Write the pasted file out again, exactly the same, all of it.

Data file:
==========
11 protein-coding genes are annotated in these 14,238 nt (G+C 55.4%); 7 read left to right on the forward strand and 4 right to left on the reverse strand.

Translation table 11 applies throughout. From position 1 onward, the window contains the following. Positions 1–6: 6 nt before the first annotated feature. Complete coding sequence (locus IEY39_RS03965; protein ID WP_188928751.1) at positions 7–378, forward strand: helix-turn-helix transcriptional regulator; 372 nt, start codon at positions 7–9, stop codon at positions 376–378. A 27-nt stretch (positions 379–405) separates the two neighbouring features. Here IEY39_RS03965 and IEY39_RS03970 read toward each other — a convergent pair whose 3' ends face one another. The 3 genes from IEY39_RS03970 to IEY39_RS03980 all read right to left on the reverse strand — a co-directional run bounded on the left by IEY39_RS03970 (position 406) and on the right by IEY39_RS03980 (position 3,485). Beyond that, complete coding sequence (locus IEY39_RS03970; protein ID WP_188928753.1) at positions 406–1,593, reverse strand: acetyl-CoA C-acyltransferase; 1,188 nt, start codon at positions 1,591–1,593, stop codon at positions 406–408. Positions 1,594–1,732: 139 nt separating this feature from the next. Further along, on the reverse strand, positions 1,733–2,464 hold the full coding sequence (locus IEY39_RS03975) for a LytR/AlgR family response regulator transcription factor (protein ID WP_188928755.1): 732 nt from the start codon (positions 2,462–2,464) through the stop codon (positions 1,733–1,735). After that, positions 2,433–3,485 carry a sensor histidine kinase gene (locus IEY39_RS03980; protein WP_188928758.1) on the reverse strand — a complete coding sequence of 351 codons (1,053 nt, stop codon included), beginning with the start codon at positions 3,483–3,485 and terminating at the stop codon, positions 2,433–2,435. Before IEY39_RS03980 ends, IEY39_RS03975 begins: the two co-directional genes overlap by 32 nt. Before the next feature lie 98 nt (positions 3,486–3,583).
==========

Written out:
11 protein-coding genes are annotated in these 14,238 nt (G+C 55.4%); 7 read left to right on the forward strand and 4 right to left on the reverse strand.

Translation table 11 applies throughout. From position 1 onward, the window contains the following. Positions 1–6: 6 nt before the first annotated feature. Complete coding sequence (locus IEY39_RS03965; protein ID WP_188928751.1) at positions 7–378, forward strand: helix-turn-helix transcriptional regulator; 372 nt, start codon at positions 7–9, stop codon at positions 376–378. A 27-nt stretch (positions 379–405) separates the two neighbouring features. Here IEY39_RS03965 and IEY39_RS03970 read toward each other — a convergent pair whose 3' ends face one another. The 3 genes from IEY39_RS03970 to IEY39_RS03980 all read right to left on the reverse strand — a co-directional run bounded on the left by IEY39_RS03970 (position 406) and on the right by IEY39_RS03980 (position 3,485). Beyond that, complete coding sequence (locus IEY39_RS03970; protein ID WP_188928753.1) at positions 406–1,593, reverse strand: acetyl-CoA C-acyltransferase; 1,188 nt, start codon at positions 1,591–1,593, stop codon at positions 406–408. Positions 1,594–1,732: 139 nt separating this feature from the next. Further along, on the reverse strand, positions 1,733–2,464 hold the full coding sequence (locus IEY39_RS03975) for a LytR/AlgR family response regulator transcription factor (protein ID WP_188928755.1): 732 nt from the start codon (positions 2,462–2,464) through the stop codon (positions 1,733–1,735). After that, positions 2,433–3,485 carry a sensor histidine kinase gene (locus IEY39_RS03980; protein WP_188928758.1) on the reverse strand — a complete coding sequence of 351 codons (1,053 nt, stop codon included), beginning with the start codon at positions 3,483–3,485 and terminating at the stop codon, positions 2,433–2,435. Before IEY39_RS03980 ends, IEY39_RS03975 begins: the two co-directional genes overlap by 32 nt. Before the next feature lie 98 nt (positions 3,486–3,583).